An ICIJ Investigation U.S. Aid in Latin America

U.S. Military Aid to Latin America Linked to Human Rights Abuses

Few Americans know it, but the United States is currently embroiled in the biggest guerrilla war since Vietnam.

In this investigation

U.S. Aid in Latin America
Policies Inconsistent on Shooting Suspected Drug Planes
U.S. Aid in Latin America
Drug War Replaces Cold War
U.S. Aid in Latin America
U.S. Shrugged Off Corruption, Abuse in Service of Drug War

About this investigation

U.S. anti-drug money spent on Latin America has been funneled through corrupt military, paramilitary and intelligence organizations and ends up violating basic human rights.

Read More

More articles

MEXICO: During a 1997 training exercise, candidates for an elite Mexican military unit, the Air-Mobile Special Forces Groups, were divided into two teams. Team A was packed into a truck and ambushed by Team B, which took prisoners. The methods used by Team B members to extract information from their captured rivals were not exactly in line with international law. “They were beaten,” said one former officer who observed the training. “They were smothered by putting a plastic bag on their heads; they were hit with sticks on the soles of their feet.” The interrogation went on, he told ICIJ, “until they managed to escape.”

U.S. Aid in Latin America

The Helicopter War

WASHINGTON: As aid to Colombia mushroomed in the late 1990s, an ugly feud broke out over combat helicopters, the largest line item in the Clinton administration’s $1.3 billion Colombian aid package.

U.S. Aid in Latin America

Outsourcing War

COLOMBIA: One of the striking characteristics of the U.S. operation in Colombia and elsewhere in the Andes is hiring civilians for work traditionally carried out by U.S. military and intelligence services.

U.S. Aid in Latin America

Fighting One Half of the Drug War

COLOMBIA: Putumayo, a vast, rainforest-carpeted province in southern Colombia, is the main military target of the $1.3 billion U.S. aid package known as Plan Colombia. Coca grown in the region provides 40 percent of the cocaine sold in the United States, according to the U.S. Drug Enforcement Administration. Pilots working for DynCorp, a major U.S. government military contractor, spray poison on the coca of Putumayo, while U.S.-trained assault troops secure the area for the fumigation raids. But there are other forces operating here, as well.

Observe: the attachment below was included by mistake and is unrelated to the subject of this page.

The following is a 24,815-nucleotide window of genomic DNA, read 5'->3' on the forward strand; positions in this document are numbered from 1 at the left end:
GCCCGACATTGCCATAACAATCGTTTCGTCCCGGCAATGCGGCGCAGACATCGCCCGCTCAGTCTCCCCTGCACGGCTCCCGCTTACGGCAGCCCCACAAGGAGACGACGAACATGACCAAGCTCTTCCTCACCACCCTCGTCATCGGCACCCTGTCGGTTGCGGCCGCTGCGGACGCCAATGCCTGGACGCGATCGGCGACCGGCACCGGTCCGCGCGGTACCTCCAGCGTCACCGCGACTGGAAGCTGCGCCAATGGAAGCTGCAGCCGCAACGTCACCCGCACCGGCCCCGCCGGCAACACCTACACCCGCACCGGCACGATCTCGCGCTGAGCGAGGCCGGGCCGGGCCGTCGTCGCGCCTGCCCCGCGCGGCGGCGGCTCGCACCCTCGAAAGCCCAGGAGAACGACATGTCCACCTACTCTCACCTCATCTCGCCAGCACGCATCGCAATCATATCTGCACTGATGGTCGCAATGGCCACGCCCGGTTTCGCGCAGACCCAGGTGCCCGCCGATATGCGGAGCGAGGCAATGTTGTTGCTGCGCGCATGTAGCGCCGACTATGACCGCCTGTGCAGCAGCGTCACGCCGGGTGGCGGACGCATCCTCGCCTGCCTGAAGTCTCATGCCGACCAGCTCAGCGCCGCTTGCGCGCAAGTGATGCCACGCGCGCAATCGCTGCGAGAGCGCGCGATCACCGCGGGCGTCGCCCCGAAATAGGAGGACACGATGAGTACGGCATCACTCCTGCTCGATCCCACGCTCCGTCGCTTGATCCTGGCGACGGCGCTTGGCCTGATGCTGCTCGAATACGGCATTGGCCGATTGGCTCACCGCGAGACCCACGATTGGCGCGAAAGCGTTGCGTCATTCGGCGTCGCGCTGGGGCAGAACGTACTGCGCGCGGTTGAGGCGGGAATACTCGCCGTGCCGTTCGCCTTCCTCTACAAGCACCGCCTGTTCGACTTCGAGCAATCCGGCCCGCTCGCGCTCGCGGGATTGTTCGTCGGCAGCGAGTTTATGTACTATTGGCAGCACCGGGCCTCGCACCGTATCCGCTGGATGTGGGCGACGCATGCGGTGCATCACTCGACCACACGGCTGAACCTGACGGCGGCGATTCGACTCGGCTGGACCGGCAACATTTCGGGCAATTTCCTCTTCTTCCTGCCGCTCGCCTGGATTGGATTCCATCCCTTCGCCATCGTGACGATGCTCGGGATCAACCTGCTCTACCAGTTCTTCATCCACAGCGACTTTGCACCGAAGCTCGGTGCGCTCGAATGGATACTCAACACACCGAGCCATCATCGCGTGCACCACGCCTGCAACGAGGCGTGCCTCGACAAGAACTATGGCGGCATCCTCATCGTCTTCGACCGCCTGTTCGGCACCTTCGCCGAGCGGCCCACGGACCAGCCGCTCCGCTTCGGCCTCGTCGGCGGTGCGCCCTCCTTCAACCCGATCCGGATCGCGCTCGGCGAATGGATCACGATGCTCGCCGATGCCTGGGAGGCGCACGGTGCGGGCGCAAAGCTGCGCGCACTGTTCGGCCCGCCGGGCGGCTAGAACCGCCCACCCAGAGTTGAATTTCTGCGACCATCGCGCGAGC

WASHINGTON: At a Senate Armed Services Committee hearing on March 5, 1998, Gen. Charles E. Wilhelm, then head of the U.S. Southern Command, laid out the rationale for a large-scale U.S. military aid program unfolding for Colombia.

U.S. anti-drug money spent on Latin America has been funneled through corrupt military, paramilitary and intelligence organizations and ends up violating basic human rights.

Stay informed

Icij on twitter

About us

The International Consortium of Investigative Journalists is a global network of more than 200 investigative journalists in 70 countries who collaborate on in-depth investigative stories.

Learn more

Support us

Independent, fearless investigative journalism is expensive and ICIJ relies on your support.

Help protect global societies from unprecedented threats by supporting independent investigative journalism.